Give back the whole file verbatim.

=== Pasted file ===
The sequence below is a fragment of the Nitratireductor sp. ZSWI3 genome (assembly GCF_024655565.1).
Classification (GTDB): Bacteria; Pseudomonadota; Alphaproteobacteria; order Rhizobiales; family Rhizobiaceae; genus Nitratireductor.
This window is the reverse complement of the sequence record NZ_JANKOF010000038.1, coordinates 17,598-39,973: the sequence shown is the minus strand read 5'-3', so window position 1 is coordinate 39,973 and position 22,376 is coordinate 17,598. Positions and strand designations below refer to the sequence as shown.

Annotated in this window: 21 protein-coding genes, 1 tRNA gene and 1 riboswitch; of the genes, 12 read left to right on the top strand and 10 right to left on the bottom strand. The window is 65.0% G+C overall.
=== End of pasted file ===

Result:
The sequence below is a fragment of the Nitratireductor sp. ZSWI3 genome (assembly GCF_024655565.1).
Classification (GTDB): Bacteria; Pseudomonadota; Alphaproteobacteria; order Rhizobiales; family Rhizobiaceae; genus Nitratireductor.
This window is the reverse complement of the sequence record NZ_JANKOF010000038.1, coordinates 17,598-39,973: the sequence shown is the minus strand read 5'-3', so window position 1 is coordinate 39,973 and position 22,376 is coordinate 17,598. Positions and strand designations below refer to the sequence as shown.

Annotated in this window: 21 protein-coding genes, 1 tRNA gene and 1 riboswitch; of the genes, 12 read left to right on the top strand and 10 right to left on the bottom strand. The window is 65.0% G+C overall.